1. Be Visual
Pictures are more important to the brain than words, and unless you've already got their attention and are a good enough writer to paint pictures in their head, you'll do better with visuals. The more stimulating the better. Even graphs and charts are a huge help.
2. Be Different--Break Patterns and Expectations
As long as we're doing what everyone else is doing (or what we have always done), the brain can relax and think, "Nothing new here... whew... what a relief, that means I can now go back to scanning for something that is". Ways to be different include doing the opposite of what you normally do, or doing something expected in a different domain, but which is wildly unique in yours.
3. Be Daring
You know the story on this one--being safe is often incompatible with being provocative.
4. Change Things Regularly
This is about continually breaking your own patterns. Consistently shaking things up whether it's look and feel of your website to the product itself. (Obviously the definition of "regularly" and "things" varies dramatically depending on the type of product or service. MySpace can change daily to the delight of its core audience, while a financial app better keep its UI stable for a much longer time and find something else to change regularly (like the website, tutorial style, or online forums).
5. Inspire Curiosity
Humans often find puzzles and even questions irresistible. Just try to walk by a TV playing a quiz show and not think about the answer to the question you heard walking by. How many times have you watched to the end of a movie you didn't particularly like, just because you had to find out how the story ends? Our legacy brains love curiosity because it usually means more learning.
6. Pose a Challenge
The level and nature of the challenge work only if they're within boundaries that work for your audience, of course.
7. Be Controversial and Committed
Take a stand. Mediocrity is not a formula for holding attention.
8. Be Fun
Remember, brains love fun because fun=play, and play=practicing-to-survive. (And as we've said many times here, fun does not have to mean funny.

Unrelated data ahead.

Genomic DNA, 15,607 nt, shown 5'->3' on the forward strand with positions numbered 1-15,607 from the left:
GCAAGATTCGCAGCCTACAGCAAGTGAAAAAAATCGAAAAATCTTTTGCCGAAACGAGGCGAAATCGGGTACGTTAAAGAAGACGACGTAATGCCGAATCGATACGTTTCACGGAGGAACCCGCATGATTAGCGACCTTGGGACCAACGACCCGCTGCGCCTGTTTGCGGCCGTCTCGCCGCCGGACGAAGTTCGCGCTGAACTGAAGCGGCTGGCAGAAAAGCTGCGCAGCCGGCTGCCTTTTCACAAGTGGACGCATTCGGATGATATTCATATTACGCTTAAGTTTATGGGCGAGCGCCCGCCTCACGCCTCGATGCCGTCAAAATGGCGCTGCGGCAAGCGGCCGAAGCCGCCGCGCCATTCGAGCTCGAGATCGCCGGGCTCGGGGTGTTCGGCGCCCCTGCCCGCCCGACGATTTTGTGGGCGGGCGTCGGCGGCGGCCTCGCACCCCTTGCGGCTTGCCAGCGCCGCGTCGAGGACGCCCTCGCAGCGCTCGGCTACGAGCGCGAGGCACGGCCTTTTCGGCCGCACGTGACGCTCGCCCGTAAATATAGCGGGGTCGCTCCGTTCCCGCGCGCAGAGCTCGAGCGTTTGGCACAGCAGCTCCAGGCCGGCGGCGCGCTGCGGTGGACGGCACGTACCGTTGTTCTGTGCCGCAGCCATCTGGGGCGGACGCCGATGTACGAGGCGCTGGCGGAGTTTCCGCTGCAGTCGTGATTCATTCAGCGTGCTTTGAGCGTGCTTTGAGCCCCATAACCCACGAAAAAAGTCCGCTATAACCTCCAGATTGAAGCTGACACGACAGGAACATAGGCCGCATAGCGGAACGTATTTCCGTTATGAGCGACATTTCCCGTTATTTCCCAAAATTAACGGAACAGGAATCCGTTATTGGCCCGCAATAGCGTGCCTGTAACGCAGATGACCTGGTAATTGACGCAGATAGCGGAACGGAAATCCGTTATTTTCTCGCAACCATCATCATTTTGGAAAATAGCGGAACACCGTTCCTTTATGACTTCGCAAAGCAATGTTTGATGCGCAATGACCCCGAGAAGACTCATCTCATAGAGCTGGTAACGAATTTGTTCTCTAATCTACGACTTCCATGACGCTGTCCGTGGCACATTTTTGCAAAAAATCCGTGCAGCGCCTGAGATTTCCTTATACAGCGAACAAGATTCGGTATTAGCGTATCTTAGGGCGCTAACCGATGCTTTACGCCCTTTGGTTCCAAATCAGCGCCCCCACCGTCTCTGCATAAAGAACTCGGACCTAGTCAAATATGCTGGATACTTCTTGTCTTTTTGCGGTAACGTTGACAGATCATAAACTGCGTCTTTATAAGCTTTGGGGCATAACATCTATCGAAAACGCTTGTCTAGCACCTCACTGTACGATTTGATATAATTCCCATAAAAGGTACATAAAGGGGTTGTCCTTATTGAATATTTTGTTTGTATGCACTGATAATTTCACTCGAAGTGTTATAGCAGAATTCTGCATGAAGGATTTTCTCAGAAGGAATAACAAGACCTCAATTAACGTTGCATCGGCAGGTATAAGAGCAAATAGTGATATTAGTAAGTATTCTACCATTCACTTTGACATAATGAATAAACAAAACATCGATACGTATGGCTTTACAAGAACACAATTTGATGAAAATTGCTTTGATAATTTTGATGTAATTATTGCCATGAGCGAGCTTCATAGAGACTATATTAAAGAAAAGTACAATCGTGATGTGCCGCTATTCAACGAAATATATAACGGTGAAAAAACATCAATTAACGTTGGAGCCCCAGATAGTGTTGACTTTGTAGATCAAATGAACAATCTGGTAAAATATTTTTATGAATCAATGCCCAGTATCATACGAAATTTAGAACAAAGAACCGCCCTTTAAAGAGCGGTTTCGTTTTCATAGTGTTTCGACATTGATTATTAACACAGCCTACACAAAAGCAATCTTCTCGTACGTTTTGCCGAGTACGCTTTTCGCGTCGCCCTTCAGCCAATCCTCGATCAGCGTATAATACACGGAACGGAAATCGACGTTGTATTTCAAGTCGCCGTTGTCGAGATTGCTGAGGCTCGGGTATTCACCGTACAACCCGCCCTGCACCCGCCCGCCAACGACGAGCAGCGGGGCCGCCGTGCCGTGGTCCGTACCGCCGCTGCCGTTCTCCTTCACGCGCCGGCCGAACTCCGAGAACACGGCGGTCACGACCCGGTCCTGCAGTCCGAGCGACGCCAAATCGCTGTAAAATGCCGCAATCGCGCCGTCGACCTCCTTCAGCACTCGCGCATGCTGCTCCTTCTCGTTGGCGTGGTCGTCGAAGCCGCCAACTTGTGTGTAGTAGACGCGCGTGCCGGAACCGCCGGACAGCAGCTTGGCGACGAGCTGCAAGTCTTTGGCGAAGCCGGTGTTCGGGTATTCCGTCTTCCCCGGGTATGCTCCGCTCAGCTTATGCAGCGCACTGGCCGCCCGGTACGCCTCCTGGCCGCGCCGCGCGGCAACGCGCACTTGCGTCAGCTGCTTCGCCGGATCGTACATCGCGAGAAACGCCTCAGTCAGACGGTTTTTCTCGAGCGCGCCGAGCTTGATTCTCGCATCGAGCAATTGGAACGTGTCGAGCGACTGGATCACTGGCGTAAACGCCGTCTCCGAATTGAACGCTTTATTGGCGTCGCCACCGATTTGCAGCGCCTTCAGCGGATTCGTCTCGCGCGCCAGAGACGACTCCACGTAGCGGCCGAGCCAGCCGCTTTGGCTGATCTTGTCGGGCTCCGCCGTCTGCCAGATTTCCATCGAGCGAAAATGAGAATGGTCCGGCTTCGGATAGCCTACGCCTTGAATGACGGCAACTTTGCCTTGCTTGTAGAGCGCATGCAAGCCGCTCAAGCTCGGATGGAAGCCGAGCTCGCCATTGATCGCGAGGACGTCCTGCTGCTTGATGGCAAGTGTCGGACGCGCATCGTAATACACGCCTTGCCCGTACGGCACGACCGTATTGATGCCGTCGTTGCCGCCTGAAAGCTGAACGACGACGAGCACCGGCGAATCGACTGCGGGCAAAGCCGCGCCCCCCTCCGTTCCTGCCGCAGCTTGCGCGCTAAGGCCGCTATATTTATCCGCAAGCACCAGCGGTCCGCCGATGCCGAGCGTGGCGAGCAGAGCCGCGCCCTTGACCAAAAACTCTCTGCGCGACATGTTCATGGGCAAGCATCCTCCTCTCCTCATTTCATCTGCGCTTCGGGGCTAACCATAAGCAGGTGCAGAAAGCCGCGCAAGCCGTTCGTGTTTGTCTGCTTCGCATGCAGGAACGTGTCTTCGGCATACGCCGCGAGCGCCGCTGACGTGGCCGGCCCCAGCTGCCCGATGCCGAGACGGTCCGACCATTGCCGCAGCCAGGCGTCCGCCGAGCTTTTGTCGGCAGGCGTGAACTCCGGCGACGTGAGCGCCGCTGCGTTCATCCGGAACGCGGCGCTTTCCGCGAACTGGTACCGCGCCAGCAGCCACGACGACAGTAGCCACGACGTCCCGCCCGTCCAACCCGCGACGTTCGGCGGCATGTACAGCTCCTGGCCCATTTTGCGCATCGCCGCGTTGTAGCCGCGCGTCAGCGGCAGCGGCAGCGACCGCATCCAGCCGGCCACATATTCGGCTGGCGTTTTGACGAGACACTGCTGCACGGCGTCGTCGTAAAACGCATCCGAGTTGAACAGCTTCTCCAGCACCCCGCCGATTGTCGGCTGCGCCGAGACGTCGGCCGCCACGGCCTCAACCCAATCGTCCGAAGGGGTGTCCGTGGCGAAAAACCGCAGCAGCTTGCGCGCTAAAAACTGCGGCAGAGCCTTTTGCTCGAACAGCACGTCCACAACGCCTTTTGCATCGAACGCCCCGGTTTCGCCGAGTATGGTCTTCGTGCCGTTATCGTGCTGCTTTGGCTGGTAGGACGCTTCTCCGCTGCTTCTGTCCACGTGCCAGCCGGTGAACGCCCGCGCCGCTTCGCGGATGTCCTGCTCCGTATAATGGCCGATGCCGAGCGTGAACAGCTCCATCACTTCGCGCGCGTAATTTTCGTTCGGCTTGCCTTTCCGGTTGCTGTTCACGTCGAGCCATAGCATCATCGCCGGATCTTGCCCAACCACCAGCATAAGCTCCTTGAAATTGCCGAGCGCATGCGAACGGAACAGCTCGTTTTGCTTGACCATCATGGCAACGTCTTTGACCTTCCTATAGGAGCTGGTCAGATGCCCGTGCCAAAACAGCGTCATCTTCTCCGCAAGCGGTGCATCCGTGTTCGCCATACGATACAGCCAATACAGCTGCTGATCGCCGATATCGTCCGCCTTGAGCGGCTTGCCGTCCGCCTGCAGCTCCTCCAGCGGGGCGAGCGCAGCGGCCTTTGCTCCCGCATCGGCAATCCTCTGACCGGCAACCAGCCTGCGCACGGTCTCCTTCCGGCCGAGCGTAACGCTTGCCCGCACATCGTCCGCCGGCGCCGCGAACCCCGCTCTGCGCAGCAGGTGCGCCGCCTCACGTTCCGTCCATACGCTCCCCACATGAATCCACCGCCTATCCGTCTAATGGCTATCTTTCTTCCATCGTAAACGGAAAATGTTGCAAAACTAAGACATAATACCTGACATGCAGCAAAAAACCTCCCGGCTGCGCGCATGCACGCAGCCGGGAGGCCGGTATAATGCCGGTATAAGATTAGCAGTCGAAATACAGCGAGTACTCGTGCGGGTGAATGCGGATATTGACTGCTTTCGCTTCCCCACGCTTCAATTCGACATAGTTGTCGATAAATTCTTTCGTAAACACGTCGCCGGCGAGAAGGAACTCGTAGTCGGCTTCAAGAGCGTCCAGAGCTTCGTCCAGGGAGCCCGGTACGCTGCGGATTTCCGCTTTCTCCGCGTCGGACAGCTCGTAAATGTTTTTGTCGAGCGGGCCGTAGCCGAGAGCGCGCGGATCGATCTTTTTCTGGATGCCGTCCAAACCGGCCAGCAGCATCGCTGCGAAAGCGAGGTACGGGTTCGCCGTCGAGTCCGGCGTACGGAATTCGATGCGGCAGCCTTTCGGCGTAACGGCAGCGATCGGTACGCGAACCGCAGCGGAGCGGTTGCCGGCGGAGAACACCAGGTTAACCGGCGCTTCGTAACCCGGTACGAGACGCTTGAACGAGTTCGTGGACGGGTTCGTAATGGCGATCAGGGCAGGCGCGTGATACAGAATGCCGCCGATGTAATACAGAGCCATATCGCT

9. Be Stimulating. Be Exciting. Be Seductive
Keep in mind that seduction does not have to mean sexual. A good storyteller can seduce me into sticking with the story. A good teacher can seduce me into learning. A good software app can seduce me into getting better and better.
10. Help them have Hi-Res Experiences
This gets back to the notion of being-better-is-better. The more your users know and can do, the higher resolution experience they have. Whatever you can do to give them more expertise will help keep them interested in wanting to know and do more. But they need to be up the skill curve a ways before this really kicks in, so we must do whatever we can to help get new users past the rough spots (i.e. the "suck threshold").
1: Know your client—not only what she wears, but how she lives.
2: Have an action plan, and have total agreement from the senior leaders who need to execute the plan.
3: Evolve. Retail is not a static business; there’s great danger in staying still.
4: Constantly communicate with employees at all levels.
5: Stay positive and optimistic.
"In the marketing world, a 'Free Prize' is the added bonus of a product/service which give us something to talk about. For example, the Chrysler Sebring comes with cup holders that keep drinks hot or cold. These temperature controlled cup holders are not the first reason someone would buy a Sebring, but they are probably the first reason why someone tells others about their new Sebring. Dig? Credit Seth Godin for the "Free Prize" concept."